In 1998, Lord Trimble secured just 51% of the unionist vote endorsing the agreement. Later, a vote on his own leadership was to be carried by only a marginally bigger margin. He was not a wildly popular figure, but that was a price the job entailed – and he was grimly aware of it.

It was Lord Trimble, incidentally, who probably had more influence than most in removing the ‘touchy-feely’ Ms Mowlam from the post of Northern Ireland Secretary.

He felt that she was too sympathetic to the republican cause, and when Mr Blair was informed of his views, he did not hesitate to pull her out.

It was something Mr Blair had wanted to do for some time – and here was a heaven-sent reason.

William David Trimble was born in Belfast on October 15, 1944, and educated at Bangor Grammar School and Queen’s University, Belfast.

He decided at first to pursue a career in the law, and as a barrister he became a lecturer in law at Queen’s University in 1968 and later, in 1977, senior lecturer as well as assistant dean of faculty.

But his passion for politics was beginning to override his interest in the law. He became a key figure in the United Ulster Unionist Council. Lord Trimble also became the Member for South Belfast in the Northern Ireland Constitutional Convention in 1975-76.

When the uncompromising Vanguard Party split over plans for voluntary coalition with the mainly nationalist SDLP, Lord Trimble backed the then leader William Craig and became deputy leader himself of the Vanguard Unionist Progressive Party.

But in 1978, he re-joined the Ulster Unionists and was associated for a time with the Ulster Clubs movement.

In the same year, he married Daphne Orr. They would have two boys and two girls.

He was chairman of the Lagan Valley Unionist Association and of the Ulster Society from 1985 to 1990.

Lord Trimble became MP at Westminster for Upper Bann at a by-election on May 17, 1990.

The high point of his career, thus far, was when he – in the face of predictions to the contrary – won the Ulster Unionist leadership in September 1995 after the resignation of the veteran Sir James Molyneaux.

This was barely a month after Lord Trimble had stood firmly in support of the Portadown Orangemen at Drumcree – a notorious flashpoint of the Ulster marching season.

Lord Trimble quickly dispelled fears, loudly voiced at the time, that the party had voted in some implacable hard-liner as its leader.

Although little known outside Ulster and Westminster itself at this time, he proved an impressive and fair-minded leader, the latter quality not always welcomed by some of the hardliners with whom he had to deal.

At the 1995 Drumcree stand-off of 1995, Lord Trimble and Dr Paisley paraded along arm-in-arm after the marchers had been let through the barricades. However, this accord between the two men was a short-lived affair.

But not long into his leadership he suffered what could have been a severe and long-term setback. The BBC TV programme, Panorama, disclosed that he had been holding private talks with the leading militant loyalist, Billy Wright, during the protracted and tense stand-off at Drumcree in 1996.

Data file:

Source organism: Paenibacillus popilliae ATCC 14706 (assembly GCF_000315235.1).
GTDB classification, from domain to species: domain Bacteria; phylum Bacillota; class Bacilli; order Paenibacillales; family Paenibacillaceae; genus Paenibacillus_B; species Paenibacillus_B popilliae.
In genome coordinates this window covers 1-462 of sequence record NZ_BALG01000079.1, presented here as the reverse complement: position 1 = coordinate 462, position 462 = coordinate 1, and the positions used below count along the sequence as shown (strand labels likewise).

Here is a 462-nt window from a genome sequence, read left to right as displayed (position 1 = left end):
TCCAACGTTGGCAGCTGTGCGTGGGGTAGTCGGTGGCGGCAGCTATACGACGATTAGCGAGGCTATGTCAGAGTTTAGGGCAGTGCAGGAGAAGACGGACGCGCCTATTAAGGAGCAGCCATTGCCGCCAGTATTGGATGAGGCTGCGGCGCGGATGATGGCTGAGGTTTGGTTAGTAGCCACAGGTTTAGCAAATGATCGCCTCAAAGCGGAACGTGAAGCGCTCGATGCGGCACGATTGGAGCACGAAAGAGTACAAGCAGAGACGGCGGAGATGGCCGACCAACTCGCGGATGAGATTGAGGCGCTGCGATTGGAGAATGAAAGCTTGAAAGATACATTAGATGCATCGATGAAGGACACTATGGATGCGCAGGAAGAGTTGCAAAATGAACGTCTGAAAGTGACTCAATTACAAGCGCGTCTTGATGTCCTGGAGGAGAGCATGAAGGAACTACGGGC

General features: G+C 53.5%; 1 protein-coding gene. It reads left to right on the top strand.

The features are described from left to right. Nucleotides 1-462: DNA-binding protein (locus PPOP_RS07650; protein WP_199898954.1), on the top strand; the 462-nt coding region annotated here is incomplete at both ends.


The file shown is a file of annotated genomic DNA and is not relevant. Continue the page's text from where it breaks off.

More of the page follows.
Wright was subsequently sentenced to eight years in jail for terrorist-linked offences.

Lord Trimble, who was gravely embarrassed by the disclosure, defended his actions by saying he was attempting to prevent violence breaking out at Drumcree which, unfortunately, it subsequently did.

Even so, he was accused of hypocrisy for not applying the same standards to Sinn Fein.

Lord Trimble was not always a popular leader, and his tireless negotiations towards the Good Friday Agreement, did not necessarily find him favour with all elements of his party.

One able lieutenant, indeed, William Ross, was openly hostile to the agreement which he felt was being reached down the barrel of an IRA gun.

But the outcome and the seeming ability – for the first time in living memory – for nationalists and unionists to work together for a common cause made it all seem worth while.

Soon after this came the horrific atrocity of the Omagh bomb, planted on August 15 1998, by the so-called Real IRA, a breakaway group from the provisional IRA.

This attack killed 29 civilians. Yet if anything, it helped cement even further the opposing political forces, all of whom, by then, were desperate for peace.

This was a point made by Mr Trimble in his first speech to the newly formed Assembly after a huge majority of the people of Northern Ireland had voted for peace. And he met formally for the first time Gerry Adams, the president of Sinn Fein, the political wing of the IRA. But there was no hand-shaking.

Lord Trimble used to worry about his appearance, not out of any sense of vanity, but because he felt it gave the wrong impression about his demeanour to people who did not know him well.

Once he said: ‘I have a problem of looking more angry than I am, and this florid complexion doesn’t help.’

He was, to some extent, a cynical politician and above all a realist. Once he said: ‘In politics you never totally trust anybody because you never know what is going to happen. Everybody has got his own particular agenda.

‘The main question is: can you work with them?’